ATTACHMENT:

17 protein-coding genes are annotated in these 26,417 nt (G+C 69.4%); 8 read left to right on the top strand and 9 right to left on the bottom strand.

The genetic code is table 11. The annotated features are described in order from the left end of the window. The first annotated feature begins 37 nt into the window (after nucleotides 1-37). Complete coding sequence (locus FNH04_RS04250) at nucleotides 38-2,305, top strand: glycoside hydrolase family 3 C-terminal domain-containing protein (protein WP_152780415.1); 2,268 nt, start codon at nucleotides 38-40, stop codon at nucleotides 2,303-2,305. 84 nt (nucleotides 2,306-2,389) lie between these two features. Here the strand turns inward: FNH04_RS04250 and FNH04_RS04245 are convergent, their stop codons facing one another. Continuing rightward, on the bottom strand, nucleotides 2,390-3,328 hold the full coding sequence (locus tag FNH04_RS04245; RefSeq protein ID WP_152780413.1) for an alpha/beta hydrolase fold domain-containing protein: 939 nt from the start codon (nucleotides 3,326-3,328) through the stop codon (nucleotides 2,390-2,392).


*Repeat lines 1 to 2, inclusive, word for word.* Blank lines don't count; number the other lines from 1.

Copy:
17 protein-coding genes are annotated in these 26,417 nt (G+C 69.4%); 8 read left to right on the top strand and 9 right to left on the bottom strand.

The genetic code is table 11. The annotated features are described in order from the left end of the window. The first annotated feature begins 37 nt into the window (after nucleotides 1-37). Complete coding sequence (locus FNH04_RS04250) at nucleotides 38-2,305, top strand: glycoside hydrolase family 3 C-terminal domain-containing protein (protein WP_152780415.1); 2,268 nt, start codon at nucleotides 38-40, stop codon at nucleotides 2,303-2,305. 84 nt (nucleotides 2,306-2,389) lie between these two features. Here the strand turns inward: FNH04_RS04250 and FNH04_RS04245 are convergent, their stop codons facing one another. Continuing rightward, on the bottom strand, nucleotides 2,390-3,328 hold the full coding sequence (locus tag FNH04_RS04245; RefSeq protein ID WP_152780413.1) for an alpha/beta hydrolase fold domain-containing protein: 939 nt from the start codon (nucleotides 3,326-3,328) through the stop codon (nucleotides 2,390-2,392).